Document Type

Conference Proceeding

Publication Date


Publication Title

The 24th International Workshop on Mobile Computing Systems and Applications (ACM HotMobile)



Publisher Name

Association for Computing Machinery

Publisher Location

New York


Mobile platforms are not rising to their potential as ubiquitous computers, in large part because of the constraints we impose on their apps in the name of security. Mobile operating systems have long struggled with the challenge of isolating untrusted apps. In pursuit of a secure runtime environment, Android and iOS isolate apps inside a gulag of platform-imposed programming languages and runtime libraries, leaving few design decisions to the application developers. These thick layers of custom software eschew app portability and maintainability, as development teams must continually tweak their apps to support modifications to the OS's runtime libraries. Nonstandard and ever-changing interfaces to those APIs invite bugs in the operating system and apps alike.

Mobile-only APIs have bifurcated the population of software running on our devices. On one side sits the conventional PC and server programs: compilers, shells, servers, daemons, and many others that use the standard libraries and programming models to interface with the computer and the outside world. On the other side lives the apps: mobile-only and purpose-built, they often serve as user interfaces to some larger cloud-based system. Under the weight of the numerous OS-imposed platform constraints, it is difficult for app developers to innovate: large classes of applications are simply impossible to port to mobile devices because the required APIs are unsupported. To deal with these cross platform dependencies, it is necessary to maintain multiple code bases. In the past, dependency issues have typically been solved through the use of containers. However, deploying containers on mobile systems present unique challenges. To maintain security, mobile operating systems do not give users permission to launch Docker containers.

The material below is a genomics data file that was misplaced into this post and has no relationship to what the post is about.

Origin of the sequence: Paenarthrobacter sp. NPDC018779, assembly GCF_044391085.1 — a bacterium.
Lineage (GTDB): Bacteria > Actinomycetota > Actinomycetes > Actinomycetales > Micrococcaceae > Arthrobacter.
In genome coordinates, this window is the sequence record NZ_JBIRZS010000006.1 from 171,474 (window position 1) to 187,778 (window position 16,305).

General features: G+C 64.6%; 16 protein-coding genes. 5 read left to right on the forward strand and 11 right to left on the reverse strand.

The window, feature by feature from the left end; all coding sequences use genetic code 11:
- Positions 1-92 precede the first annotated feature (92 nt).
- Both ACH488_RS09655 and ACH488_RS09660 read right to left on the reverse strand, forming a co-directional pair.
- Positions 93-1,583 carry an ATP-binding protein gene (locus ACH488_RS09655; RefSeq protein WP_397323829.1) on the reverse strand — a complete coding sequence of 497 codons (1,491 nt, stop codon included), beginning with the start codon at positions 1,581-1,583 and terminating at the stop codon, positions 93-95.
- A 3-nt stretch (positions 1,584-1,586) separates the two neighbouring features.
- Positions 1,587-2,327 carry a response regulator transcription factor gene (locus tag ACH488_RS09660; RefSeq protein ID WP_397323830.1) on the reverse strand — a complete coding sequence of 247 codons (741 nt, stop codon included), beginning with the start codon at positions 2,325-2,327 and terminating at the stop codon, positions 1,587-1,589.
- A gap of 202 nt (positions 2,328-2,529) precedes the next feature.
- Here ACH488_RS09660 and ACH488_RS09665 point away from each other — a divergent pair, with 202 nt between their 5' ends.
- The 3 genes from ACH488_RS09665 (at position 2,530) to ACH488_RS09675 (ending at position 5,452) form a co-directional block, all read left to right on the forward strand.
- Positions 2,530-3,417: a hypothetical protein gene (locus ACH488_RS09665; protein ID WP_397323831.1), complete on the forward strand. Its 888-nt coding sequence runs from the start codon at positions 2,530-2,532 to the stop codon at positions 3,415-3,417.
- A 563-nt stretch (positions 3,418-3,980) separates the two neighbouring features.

To solve this issue, we consider an older idea known as user-land containerization. Userland containerization allows userland containers to be launched by regular unprivileged users in any Linux or Android based system. Userland containerization works by inserting a modified operating system kernel between the host kernel and the guest processes.

We have done an in depth study on the performance of user-mode containers like the user mode linux (UML) kernel [1], repurposing it as a userland hypervisor between the host kernel and the guest processes. We prototype a proof-of-concept usermode kernel with an implementation that is guided by the findings of our empirical study. Our kernel introduces a new technique---similar to paravirtualization---to optimize the syscall interface between the guest process and the usermode kernel to improve its I/O performance. The redesigned syscall interface provides I/O performance that approaches that of conventional virtualization techniques. Our paravirtualization strategies outperform UML by a factor of 3--6X for I/O bound workloads. Furthermore, we achieve 3.5--5X more network throughput and equal disk write speed compared to VMWare Workstation. Although there is still ample opportunity for performance improvements, our approach demonstrates the promise and potential of a usable userland virtualization platform that balances security with performance.




Author Posting. © The Author(s), 2023. This article is posted here by permission of ACM for personal use and redistribution. The article was published in the 24th International Workshop on Mobile Computing Systems and Applications (HotMobile '23), February 2023,

Creative Commons License

Creative Commons Attribution-Noncommercial-No Derivative Works 3.0 License
This work is licensed under a Creative Commons Attribution-Noncommercial-No Derivative Works 3.0 License.